Motor Still Turns: 1967 Honda Dream

The Honda Dream was among the freshmen class of Japanese motorcycles that began arriving in the U.S. as part of the company’s first large-scale exportation efforts. While not hugely valuable today, they are recognized as a great entry point into classic motorcycle ownership. This project-grade bike here on craigslist on the Boone, North Carolina craigslist is just $450 and the motor still turns over. 

The 1967 model year would mean this was a final-year bike of the C72/C77 lineup, with desirable features including electric starting and a completely redesigned engine. I believe this may actually be considered a CA77 bike due to the high tubular bars, a feature also seen on another Dream motorcycle that our own Scotty G. wrote up a few months ago. As much as I enjoy period accessories such as the Buco saddlebags on that example, I find the Dream’s tight proportions work better without them.

There’s obviously a healthy coating of surface rust on this bike, and it’s hard to tell if the tank color was originally black. Of course, this bike could have been repainted several times by this point, and I’m amazed the seller has confirmed the engine is still free. The overhead-cam twin-cylinder engines were not exactly powerful, but they did deliver better performance than their size might otherwise indicate. Of course, like everything engineered by Honda, the Dream outperformed expectations as simply being a reliable commuter bike.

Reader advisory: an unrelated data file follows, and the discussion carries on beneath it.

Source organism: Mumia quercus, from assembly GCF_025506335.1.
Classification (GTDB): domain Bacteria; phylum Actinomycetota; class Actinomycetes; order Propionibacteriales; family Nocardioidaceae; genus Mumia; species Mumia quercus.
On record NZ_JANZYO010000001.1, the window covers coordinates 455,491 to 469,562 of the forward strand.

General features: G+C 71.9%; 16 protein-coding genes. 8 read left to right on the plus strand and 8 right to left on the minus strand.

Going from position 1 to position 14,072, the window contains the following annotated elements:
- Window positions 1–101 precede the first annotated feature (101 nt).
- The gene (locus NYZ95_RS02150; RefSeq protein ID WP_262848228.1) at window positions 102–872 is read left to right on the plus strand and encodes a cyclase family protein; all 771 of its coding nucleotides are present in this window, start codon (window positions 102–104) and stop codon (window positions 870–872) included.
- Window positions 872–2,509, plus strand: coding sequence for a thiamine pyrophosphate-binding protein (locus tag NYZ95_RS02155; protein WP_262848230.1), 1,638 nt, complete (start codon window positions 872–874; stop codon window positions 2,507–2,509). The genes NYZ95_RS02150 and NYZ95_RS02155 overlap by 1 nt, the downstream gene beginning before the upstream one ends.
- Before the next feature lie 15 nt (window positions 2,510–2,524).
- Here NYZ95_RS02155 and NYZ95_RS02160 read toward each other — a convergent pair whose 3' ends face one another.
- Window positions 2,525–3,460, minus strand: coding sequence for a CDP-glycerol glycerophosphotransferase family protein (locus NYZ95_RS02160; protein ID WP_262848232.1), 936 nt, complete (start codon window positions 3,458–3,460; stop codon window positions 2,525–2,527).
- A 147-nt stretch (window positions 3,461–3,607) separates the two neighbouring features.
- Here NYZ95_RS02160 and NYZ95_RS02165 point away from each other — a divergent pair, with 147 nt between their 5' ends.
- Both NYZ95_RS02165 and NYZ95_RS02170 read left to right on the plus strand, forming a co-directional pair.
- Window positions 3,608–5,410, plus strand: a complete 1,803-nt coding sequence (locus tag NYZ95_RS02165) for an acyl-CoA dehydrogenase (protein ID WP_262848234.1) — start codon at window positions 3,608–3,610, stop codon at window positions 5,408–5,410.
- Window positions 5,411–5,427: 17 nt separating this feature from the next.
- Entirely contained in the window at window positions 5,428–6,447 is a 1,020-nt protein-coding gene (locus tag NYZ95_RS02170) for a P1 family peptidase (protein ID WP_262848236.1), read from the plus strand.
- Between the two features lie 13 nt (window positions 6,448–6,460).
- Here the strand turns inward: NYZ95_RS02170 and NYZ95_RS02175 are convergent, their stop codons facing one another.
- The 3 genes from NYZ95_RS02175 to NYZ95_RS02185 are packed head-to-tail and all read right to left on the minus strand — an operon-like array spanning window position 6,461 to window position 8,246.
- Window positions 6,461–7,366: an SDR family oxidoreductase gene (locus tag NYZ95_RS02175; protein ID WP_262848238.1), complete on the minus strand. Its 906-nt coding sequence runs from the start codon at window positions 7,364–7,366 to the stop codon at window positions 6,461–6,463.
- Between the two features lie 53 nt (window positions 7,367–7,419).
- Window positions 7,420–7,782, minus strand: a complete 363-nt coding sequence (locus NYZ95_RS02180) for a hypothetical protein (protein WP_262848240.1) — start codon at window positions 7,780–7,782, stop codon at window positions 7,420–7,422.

Today, these Dreams remain quite collectible. Not necessarily valuable, but collectible. In scanning craigslist for other bikes in similar condition to establish whether the asking price is fair, I’m amazed at how many posts have been deleted by authors, usually indicating that the item has sold. This Dream has wonderful patina and I’d absolutely restore this one mechanically and not touch the cosmetics. I’m sure there’s some wiggle room in the price, and for not much money, you could have an appreciating vintage Japanese bike on your hands.

Like This? Get Our Daily Email


  1. Howard A Member

    The shed looks like in better shape. Think it might have had a chance being INSIDE the shed? Since this is all the rage with cars, why not bikes? Get it running and drive as is. You’d have the rattiest Dream in the bunch,,1ST PRIZE!!

    • Balstic

      Are all member always this grumpy? We all dislike how things go when humans are involved. They make things that the average person enjoys no longer enjoyable. If you think about it the average person made all of this happen. Your hobby , which made you money, now makes others with more money than you even more money. Pricing you right out of your hobby..

      • Howard A Member